if it deceives or is likely to deceive the persons to whom it
is addressed or whom it reaches; where due to its deceptive nature
it is likely to affect economic behaviour; or because it injures
or is likely to injure a competitor.
The other piece of legislation which may affect comparative advertising
in the future is a Draft EU Directive on Comparative Advertising.
However, the EU States remain unable to reach agreement and it
is unlikely that the Directive will be implemented for some considerable
The draft permits comparative advertising, provided that it objectively
compares the 'material, relevant, verifiable and fairly chosen
features of competing goods', subject to it not being misleading,
causing confusion in the marketplace between the advertiser and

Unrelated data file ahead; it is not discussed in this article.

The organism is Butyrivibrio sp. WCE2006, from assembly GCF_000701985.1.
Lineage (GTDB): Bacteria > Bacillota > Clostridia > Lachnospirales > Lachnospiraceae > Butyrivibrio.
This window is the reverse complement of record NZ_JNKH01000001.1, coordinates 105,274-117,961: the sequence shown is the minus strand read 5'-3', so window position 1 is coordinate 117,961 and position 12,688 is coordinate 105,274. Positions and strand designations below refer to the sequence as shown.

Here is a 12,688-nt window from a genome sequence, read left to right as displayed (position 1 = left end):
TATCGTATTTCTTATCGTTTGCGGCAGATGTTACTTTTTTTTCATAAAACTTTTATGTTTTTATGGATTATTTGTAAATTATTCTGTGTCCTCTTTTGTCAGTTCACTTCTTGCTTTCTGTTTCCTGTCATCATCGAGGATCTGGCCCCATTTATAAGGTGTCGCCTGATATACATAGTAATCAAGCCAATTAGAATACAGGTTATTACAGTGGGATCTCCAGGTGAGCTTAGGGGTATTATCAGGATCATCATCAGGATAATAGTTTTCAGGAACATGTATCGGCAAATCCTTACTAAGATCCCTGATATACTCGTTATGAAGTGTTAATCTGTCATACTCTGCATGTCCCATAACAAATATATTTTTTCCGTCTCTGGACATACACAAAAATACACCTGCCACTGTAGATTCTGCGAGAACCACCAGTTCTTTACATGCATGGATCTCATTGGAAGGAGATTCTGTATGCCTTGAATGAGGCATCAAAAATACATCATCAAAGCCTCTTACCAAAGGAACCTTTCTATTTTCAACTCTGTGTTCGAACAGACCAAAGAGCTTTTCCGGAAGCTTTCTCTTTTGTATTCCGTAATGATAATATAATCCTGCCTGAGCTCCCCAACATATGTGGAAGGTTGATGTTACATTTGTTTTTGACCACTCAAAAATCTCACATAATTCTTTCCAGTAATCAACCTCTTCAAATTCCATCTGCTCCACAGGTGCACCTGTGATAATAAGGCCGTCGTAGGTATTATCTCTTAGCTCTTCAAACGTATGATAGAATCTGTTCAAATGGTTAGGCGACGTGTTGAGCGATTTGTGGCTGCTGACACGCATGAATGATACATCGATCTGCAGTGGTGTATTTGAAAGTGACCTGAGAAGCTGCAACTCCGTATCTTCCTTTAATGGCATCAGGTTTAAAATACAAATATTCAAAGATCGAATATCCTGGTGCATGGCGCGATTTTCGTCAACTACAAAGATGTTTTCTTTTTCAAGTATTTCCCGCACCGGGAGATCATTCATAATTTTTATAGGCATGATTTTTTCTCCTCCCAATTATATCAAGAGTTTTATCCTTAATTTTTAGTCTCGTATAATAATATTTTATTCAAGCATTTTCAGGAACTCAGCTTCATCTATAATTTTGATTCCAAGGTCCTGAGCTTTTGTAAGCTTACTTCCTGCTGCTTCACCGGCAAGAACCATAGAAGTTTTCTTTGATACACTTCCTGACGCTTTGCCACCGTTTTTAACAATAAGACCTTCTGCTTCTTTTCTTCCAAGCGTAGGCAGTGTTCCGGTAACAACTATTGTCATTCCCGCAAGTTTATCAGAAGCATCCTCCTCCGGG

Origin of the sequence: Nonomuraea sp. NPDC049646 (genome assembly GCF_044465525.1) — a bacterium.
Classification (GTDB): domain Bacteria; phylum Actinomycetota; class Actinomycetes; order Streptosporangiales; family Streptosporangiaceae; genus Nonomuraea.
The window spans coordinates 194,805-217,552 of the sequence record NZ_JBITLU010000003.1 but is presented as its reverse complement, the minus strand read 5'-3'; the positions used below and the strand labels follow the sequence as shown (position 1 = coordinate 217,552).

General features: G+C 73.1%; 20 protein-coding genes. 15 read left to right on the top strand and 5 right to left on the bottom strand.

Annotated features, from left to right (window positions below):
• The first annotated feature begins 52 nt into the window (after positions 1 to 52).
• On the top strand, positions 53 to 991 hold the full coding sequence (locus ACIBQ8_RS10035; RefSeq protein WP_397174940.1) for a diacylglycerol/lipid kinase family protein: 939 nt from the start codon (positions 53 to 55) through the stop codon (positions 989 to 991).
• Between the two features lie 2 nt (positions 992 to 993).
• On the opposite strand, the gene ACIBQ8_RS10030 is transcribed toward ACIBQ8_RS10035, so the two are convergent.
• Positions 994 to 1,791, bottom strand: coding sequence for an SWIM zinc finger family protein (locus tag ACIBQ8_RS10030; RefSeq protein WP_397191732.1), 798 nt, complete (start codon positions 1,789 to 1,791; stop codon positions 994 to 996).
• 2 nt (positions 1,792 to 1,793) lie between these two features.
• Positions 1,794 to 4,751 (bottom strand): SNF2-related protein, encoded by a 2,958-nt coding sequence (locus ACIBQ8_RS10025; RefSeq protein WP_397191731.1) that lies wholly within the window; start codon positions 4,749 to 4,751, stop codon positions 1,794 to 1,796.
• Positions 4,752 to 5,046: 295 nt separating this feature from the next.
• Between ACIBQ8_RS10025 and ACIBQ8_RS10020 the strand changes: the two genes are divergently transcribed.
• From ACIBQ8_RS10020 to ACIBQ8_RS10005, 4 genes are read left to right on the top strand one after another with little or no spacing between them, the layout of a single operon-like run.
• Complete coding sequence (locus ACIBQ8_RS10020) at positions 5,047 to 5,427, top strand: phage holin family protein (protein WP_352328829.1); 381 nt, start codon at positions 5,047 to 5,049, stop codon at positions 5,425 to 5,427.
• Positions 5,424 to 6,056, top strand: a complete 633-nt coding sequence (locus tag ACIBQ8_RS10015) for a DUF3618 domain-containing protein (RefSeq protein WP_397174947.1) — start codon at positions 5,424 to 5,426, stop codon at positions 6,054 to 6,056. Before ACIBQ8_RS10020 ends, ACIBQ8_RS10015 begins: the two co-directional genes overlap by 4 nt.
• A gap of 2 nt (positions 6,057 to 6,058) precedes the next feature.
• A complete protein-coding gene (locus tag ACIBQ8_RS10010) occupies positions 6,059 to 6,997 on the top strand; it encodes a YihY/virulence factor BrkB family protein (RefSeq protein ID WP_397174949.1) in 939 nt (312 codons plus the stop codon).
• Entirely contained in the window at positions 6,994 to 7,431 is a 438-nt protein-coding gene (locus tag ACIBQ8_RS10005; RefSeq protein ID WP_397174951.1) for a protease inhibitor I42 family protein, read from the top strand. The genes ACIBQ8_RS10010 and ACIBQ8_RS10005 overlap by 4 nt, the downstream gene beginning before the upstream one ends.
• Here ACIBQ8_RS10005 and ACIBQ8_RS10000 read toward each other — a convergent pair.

a competitor, and not discrediting or bringing a competitor or
his trade marks into contempt. This Directive is not expected
to come into force until December 1995, if at all, and there are
likely to be substantial changes before a final version is settled.
As comparative advertising becomes more prevalent, the amount
of regulation relating to its various forms is likely to increase.
For the advertiser and the advertising agency the 1994 Trade Marks
Act means that, within certain limits, products and services can
now be advertised with reference to the registered trade marks
of a competitor. A new form of advertising is now available in
the UK, but it should be noted that despite the new Statute, the
use of comparisons is not totally without risk.